Trier Cathedral Treasury

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Trier Cathedral Treasury
Trierer Domschatzkammer
2018 Trier, Domschatzkammer 1.jpg
View of the Treasury. On the left the showcase with the Egbert shrine
Establishedbefore 1200
LocationTrier, Cathedral of Trier, Mustorstraße 2
Typemuseum of Christian art, museum of medieval art
DirectorJörg Michael Peters (custos since 2015)
CuratorMarkus Groß-Morgen (in name of the Museum am Dom)

The Trier Cathedral Treasury is a museum of Christian art and medieval art in Trier, Germany. The museum is owned by the Roman Catholic Diocese of Trier and is located inside the Cathedral of Trier. It contains some of the church's most valuable relics, reliquaries, liturgical vessels, ivories, manuscripts and other artistic objects. The history of the Trier church treasure goes back at least 800 years. In spite of heavy losses during the period of the Coalition Wars, it is one of the richest cathedral treasuries in Germany. With the cathedral it forms part of a UNESCO World Heritage Site.[1]


Trier Cathedral with some of its relics. Top centre: the Holy Tunic. Detail of a print of the Trier Pilgrimage of 1891

Early sources indicate that the cathedral's relics were kept in a separate room north of the east choir around 1200. Considering that the church is one of the oldest in Germany, it may be assumed that the treasure is even older. Tradition has it that Helena, the mother of Constantine the Great, who resided in Trier in the early 4th century, that gave the church some of its most valuable relics. In the late 10th century, under archbishop Egbert, Trier became a centre of the Ottonian Renaissance. Egbert's famous workshops produced metalwork and illuminated manuscripts, of which the cathedral acquired several.[2]

The treasure was moved to a larger room in 1480 in the so-called Badische Bau, part of the cloisters, where the treasury and the cathedral's archives are still housed. An increase in pilgrims led to the main relics and reliquaries being shown from 1512 until 1655 on a purpose-built platform in front of the western apse to the gathered pilgrims on the Domfreihof square.[3] Inventories dating from 1238, 1429 and 1776 provide detailed information on the history of the treasure, which for centuries remained largely intact, in spite of fires, sieges and pillaging. For the safety of the relics, several times (particularly during war), the main relics were transferred to Ehrenbreitstein, which had a safe haven maintained by the bishops of Trier.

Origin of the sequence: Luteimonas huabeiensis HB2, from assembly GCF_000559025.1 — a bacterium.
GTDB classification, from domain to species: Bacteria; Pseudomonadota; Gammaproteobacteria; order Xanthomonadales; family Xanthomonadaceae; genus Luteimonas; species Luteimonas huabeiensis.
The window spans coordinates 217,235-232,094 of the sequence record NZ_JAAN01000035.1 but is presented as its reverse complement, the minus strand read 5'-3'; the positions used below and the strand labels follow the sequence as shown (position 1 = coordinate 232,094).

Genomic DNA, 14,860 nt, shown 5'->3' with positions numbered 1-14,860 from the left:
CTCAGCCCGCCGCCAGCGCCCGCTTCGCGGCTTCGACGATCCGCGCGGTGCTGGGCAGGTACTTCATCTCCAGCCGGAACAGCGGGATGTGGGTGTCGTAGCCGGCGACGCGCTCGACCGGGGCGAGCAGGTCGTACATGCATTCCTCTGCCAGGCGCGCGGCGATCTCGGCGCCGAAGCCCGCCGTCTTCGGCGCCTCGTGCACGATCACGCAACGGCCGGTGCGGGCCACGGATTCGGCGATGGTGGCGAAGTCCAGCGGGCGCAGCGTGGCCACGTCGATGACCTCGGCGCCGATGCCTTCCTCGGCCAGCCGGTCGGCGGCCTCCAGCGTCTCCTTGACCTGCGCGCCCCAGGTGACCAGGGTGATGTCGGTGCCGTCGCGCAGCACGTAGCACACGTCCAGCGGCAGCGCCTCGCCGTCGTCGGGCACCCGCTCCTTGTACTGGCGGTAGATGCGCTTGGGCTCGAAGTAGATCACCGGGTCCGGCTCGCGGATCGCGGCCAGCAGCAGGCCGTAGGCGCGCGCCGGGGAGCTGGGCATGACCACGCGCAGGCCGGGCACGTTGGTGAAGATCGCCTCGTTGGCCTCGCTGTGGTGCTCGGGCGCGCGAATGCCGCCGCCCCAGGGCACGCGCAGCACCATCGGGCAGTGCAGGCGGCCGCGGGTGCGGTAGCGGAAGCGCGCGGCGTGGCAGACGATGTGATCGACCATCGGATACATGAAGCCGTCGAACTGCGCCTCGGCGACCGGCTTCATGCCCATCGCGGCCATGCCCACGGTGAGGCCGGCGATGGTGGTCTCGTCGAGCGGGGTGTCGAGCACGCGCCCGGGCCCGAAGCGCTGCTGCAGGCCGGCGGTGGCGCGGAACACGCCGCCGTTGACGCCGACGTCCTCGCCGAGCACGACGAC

The outbreak of the First Coalition War led in 1794 to the incorporation of Trier and most of the German Rhineland into the French First Republic. During this period a large portion of the treasure was lost, principally due to the heavy war taxes imposed on the cathedral chapter, which resulted in the melting down of gold and silver objects in order to pay the taxes. In 1792 alone, 399 kg of precious metal was handed in at the Trier Electoral mint. Only twelve objects made of precious metal survived. One of the many treasures that went missing was the so-called "monile of Saint Helena", a golden hanger with a relic of the True Cross, listed in the 1238 inventory.[4] The 10th-century "staff of Saint Peter", a masterpiece from the Egbert workshops, survived but ended up in the treasury of Limburg Cathedral.[5]

During the 19th and 20th century the treasure was partly restored through donations, loans, acquisitions from art dealers and commissions. The Byzantine Adventus Ivory that had been part of the cathedral treasure until 1792 was bought back in 1845.[6] In 1851, a 12th-century crosier was discovered in the grave of archbishop Heinrich II of Finstingen. Also in the 19th century, the periodical showing of the relics, especially the Holy Tunic, was resumed. In 1844 it was estimated that 600,000 pilgrims participated in the pilgrimage; in 1891 perhaps more than a million.[7]

At the end of the Second World War the main treasures from Trier, along with those from Aachen and Essen, were hidden in a deserted mine tunnel near Siegen. Here they were discovered by American troops in April 1945 and returned to Trier within a month. Other, less valuable objects ended up in the Marburg Central Collecting Point in Marburg, from where they were returned through the work of Walker Hancock (a member of the Monuments, Fine Arts, and Archives program).[8]


Opened and closed reliquary of Saint Helena in the east crypt of the cathedral

The Trier Cathedral treasure consists mainly of reliquaries, liturgical vessels, religious statues and reliefs, ivories and illuminated manuscripts. The objects date from the 3rd through the 20th century.

Relics and reliquaries[edit]

Four of the cathedral's main relics are not kept in the Treasury but elsewhere in the church. These are the Holy Tunic (in a separate chapel behind the main altar), the head reliquary of Saint Helena (in the east crypt), the reliquary shrine of Saint Maternus (in the central crypt) and the reliquary shrine of Saint Blaise and other saints (in the west crypt).[9]